Health & well-being
Oxygen Treatment may improve language, eye-contact, social interaction, irritability, or hyperactivity.
Recovery after stroke correlates with non-active (stunned) brain regions, which may persist for years. The good news is that research suggests HBOT can activate neuroplasticity in damaged regions of the brain long after that damage has occurred. Numerous studies have demonstrated the efficacy of HBOT in treating the effects of brain injury including Research 1, Research 2 and Research 3. You can more research papers by following this link…
One 61 year old woman who could not bathe, dress or climb stairs without help after suffering a stroke a year earlier was able to not only bathe and dress on her own, but also was able to shop and cook independently.
[Efrati S, Fishlev G, Bechor Y, Volkov O, Bergan J, et al. (2013) Hyperbaric Oxygen Induces Late Neuroplasticity in Post Stroke Patients - Randomized, Prospective Trial. PLoS ONE 8(1): e53716. doi:10.1371/journal.pone.0053716]
“There is…convincing evidence that hyperbaric treatments provide clear benefits in diseases such as various neurological disorders and stroke.”
Professor James Toole MD
Former President of the American Neurological Association and current President of the International Stroke Society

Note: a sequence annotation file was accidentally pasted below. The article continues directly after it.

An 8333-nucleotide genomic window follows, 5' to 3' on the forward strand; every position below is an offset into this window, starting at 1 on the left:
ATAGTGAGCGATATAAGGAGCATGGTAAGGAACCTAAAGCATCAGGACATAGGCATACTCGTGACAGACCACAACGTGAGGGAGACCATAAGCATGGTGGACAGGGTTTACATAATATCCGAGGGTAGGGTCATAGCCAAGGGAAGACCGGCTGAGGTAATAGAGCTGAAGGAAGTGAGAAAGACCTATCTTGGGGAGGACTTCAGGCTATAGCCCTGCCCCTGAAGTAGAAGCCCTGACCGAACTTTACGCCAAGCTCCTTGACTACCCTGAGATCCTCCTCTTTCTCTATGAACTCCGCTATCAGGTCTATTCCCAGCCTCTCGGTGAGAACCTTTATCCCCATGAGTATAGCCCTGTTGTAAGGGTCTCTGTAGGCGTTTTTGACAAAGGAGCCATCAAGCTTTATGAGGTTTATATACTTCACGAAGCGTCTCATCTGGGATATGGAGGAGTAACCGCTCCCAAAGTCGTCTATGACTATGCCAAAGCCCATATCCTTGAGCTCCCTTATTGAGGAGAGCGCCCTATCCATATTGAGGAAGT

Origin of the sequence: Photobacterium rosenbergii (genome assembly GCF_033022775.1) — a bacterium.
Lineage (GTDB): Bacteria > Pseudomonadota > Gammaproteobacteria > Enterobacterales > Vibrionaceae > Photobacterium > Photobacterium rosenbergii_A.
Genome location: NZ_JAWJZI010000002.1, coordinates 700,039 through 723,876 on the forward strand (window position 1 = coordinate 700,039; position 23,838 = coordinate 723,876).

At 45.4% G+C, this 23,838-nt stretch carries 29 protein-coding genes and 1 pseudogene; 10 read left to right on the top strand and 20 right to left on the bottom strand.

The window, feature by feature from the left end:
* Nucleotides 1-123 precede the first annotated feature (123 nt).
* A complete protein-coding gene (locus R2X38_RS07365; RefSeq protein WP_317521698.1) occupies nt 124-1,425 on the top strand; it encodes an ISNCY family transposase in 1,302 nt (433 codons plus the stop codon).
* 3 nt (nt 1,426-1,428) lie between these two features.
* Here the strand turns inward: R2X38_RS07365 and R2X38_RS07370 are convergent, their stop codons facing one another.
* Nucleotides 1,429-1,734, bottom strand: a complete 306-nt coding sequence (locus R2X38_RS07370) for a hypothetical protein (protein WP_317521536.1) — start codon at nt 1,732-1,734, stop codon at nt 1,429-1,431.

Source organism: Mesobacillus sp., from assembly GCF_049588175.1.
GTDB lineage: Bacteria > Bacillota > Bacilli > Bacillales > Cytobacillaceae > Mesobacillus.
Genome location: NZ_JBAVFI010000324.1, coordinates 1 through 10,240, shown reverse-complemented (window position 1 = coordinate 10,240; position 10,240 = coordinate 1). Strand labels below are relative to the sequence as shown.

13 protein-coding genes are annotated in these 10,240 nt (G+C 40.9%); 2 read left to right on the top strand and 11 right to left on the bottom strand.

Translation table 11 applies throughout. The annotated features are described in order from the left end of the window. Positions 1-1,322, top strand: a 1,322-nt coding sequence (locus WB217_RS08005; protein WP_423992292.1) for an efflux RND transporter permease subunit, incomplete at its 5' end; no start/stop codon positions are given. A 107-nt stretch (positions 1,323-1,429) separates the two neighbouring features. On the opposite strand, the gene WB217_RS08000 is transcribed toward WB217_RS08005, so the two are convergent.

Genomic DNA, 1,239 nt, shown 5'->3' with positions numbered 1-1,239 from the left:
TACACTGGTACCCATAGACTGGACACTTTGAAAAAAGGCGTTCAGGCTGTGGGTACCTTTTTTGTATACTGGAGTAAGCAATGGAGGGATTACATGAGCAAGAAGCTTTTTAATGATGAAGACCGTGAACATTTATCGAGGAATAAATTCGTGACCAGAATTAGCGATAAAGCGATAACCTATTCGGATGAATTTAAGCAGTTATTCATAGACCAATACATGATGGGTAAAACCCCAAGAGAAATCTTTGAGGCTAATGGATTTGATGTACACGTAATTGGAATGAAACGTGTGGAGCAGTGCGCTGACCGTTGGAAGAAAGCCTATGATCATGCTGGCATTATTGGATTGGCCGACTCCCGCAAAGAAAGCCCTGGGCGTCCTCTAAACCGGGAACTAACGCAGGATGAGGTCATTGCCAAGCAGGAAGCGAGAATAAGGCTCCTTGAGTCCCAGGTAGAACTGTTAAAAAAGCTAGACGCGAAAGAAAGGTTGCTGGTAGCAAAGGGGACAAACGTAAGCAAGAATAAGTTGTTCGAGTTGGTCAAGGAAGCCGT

Late Treatment of Severe Brain Injury with Hyperbaric Oxygenation
Controlled studies have demonstrated safety and efficacy of hyperbaric oxygenation therapy (HBOT) in the treatment of anoxic, traumatic, ischemic, or thrombotic brain injury…
Hyperbaric Oxygen in the Treatment of Patients with Cerebral Stroke, Brain Trauma, and Neurologic Disease
Hyperbaric oxygen (HBO) therapy has been used to treat patients with numerous disorders, including stroke. This treatment has been shown to decrease cerebral edema, normalize water content in the brain, decrease the severity of brain infarction, and maintain blood-brain barrier integrity.
Results of a Prospective Randomised Trial for Treatment of Severely Brain-Injured Patients with Hyperbaric Oxygen
The authors enrolled 168 patients with closed-head trauma into a prospective trial to evaluate the effect of hyperbaric oxygen in the treatment of brain injury.